McCain makes his closing arguments

Behind in the polls and in key swing states, he throws everything he can at Obama.

Brian Snyder/REUTERS
Last lap: Senator McCain at a rally in Miami.

The latest slam against Barack Obama doesn’t exactly trip off the tongue: “redistributionist in chief.”

But at this point in the presidential campaign, underdog Republican John McCain will take what he can get.

The surfacing of a seven-year-old interview from a Chicago public radio archive, in which Professor Obama spoke of “redistributive change,” has fueled the charge that the Democratic nominee is a closet socialist.

To conservatives, who have long framed him as a classic “tax-and- spend liberal,” now-Senator Obama aims to be nothing less than Robin Hood.

To his supporters, the 2001 recording merely plays out a dusty academic argument over how to bring about social change – through the courts or through laws.

For Senator McCain, behind in a raft of crucial swing states with just days to go before Election Day, the resurfaced recording isn’t the game-changer he needs. But it does add another piece to what can be called McCain’s “kitchen sink” final argument, in which he is summarizing all the charges against Obama and personal associations that McCain hopes will sway undecided voters and even some of the decided.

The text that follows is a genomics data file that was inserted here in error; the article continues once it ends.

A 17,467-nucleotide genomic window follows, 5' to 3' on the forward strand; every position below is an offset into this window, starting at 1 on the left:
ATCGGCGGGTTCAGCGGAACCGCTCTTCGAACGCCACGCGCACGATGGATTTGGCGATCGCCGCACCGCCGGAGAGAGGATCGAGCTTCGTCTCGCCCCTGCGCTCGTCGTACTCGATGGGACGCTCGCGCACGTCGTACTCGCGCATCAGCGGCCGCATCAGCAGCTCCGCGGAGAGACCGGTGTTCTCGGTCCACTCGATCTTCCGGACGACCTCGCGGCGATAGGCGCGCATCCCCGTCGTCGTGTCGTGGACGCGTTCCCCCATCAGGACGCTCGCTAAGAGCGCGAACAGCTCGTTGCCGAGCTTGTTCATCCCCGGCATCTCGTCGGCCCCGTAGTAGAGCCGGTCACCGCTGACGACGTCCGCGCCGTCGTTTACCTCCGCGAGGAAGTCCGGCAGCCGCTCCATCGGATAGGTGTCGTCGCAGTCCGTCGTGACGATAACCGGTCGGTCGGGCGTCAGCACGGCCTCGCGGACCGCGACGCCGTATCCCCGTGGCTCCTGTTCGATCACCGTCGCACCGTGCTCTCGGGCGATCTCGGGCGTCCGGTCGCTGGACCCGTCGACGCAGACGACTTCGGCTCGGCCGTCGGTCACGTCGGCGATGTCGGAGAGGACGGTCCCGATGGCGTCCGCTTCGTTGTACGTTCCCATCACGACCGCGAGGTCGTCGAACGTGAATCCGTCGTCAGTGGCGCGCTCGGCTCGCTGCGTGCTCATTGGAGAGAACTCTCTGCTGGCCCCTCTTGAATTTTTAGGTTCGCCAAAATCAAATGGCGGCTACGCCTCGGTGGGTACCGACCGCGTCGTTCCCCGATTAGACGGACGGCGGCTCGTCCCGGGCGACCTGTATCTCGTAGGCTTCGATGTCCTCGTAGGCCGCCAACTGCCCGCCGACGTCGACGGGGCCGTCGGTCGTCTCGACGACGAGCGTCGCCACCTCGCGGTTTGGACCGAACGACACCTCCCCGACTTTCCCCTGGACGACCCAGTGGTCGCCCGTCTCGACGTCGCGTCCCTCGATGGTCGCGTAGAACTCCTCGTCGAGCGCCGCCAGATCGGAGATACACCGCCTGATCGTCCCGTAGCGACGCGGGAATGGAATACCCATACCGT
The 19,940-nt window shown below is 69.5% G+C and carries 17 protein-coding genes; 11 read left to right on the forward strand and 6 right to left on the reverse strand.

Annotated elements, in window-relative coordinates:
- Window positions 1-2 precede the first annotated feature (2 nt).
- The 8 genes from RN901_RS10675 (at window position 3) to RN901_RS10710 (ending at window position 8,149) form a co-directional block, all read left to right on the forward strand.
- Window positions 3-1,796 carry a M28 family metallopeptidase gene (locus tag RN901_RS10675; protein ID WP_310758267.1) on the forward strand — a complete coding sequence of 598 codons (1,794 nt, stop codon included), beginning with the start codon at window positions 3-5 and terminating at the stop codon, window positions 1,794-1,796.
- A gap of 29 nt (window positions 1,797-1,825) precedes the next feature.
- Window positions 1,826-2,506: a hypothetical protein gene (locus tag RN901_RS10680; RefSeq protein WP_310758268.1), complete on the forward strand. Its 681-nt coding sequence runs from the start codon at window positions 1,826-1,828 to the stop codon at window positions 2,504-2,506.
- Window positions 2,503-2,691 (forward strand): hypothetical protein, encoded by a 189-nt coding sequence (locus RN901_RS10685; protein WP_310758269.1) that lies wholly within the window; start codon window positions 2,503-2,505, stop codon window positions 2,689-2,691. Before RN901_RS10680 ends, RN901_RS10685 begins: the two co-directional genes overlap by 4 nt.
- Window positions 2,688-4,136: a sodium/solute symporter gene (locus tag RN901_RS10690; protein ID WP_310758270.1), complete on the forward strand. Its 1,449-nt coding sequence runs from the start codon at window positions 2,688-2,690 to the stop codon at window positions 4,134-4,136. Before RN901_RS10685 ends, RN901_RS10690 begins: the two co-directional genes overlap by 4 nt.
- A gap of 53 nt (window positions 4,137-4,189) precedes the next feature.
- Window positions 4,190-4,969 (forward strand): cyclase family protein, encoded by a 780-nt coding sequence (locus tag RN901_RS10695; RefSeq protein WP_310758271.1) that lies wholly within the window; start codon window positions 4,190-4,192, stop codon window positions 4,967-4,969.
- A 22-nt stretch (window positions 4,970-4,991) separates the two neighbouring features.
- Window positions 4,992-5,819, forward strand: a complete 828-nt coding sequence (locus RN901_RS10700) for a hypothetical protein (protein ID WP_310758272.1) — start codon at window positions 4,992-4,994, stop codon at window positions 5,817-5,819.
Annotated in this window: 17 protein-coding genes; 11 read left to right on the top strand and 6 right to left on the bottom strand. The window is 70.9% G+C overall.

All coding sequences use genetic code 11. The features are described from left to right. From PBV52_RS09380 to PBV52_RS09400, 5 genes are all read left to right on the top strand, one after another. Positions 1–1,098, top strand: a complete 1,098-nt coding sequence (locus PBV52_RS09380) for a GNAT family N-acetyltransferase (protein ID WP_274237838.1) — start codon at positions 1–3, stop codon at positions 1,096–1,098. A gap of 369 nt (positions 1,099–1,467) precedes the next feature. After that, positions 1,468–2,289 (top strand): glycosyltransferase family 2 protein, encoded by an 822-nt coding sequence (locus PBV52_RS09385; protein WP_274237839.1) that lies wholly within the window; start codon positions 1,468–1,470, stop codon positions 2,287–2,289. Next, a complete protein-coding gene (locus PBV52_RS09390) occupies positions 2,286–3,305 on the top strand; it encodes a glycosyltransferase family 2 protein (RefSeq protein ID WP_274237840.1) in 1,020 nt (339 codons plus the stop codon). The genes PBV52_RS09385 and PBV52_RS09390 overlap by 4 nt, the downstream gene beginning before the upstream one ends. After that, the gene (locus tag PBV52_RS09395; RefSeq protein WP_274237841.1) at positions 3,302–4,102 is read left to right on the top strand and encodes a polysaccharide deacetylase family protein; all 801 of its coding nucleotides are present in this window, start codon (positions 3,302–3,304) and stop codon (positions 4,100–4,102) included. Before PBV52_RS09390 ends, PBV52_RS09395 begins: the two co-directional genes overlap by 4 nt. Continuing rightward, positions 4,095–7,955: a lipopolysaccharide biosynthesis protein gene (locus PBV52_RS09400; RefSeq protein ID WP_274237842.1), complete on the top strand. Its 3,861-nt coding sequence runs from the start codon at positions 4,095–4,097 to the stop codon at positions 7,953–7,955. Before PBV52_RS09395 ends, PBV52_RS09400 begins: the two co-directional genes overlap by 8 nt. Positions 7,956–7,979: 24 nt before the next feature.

Indeed, polls are tightening, as they always do at the end of a campaign. Del Ali, pollster for the nonpartisan Research 2000, which is running surveys in many battleground states, says the “redistributionist” argument has not changed the fundamental shape of the race.

“At this point, I mean, they’ve done everything they can in terms of going after Obama,” says Mr. Ali. “What’s going to change, really?”

But in Florida, a must-win state for McCain, one local political expert believes the “redistributionist” argument may help explain why polls have tightened.

“Florida is really a state that’s dominated by small businesses, and that argument bothers small-business owners a lot,” says Susan MacManus, a political scientist at the University of South Florida, in Tampa. “It bothers older voters a lot, too. And those are two high-turnout groups.”

McCain has not staged an elaborate closing argument, in the way that the flush Obama campaign was able to purchase a half-hour of TV time Wednesday night on seven networks simultaneously for an infomercial.

Rather, McCain has been dishing out his final arguments the old-fashioned way, in speeches and interviews in key states. Joe the Plumber, aka Joe Wurzelbacher from Toledo, Ohio, who has come to represent the working-class dreams of success of many Americans, remains a fixture in McCain’s discourse – and has even appeared himself on the stump. It was Obama’s comment to Mr. Wurzelbacher on Oct. 13 – about how he wants to “spread the wealth around” – that gave the WBEZ-FM interview from 2001 added currency.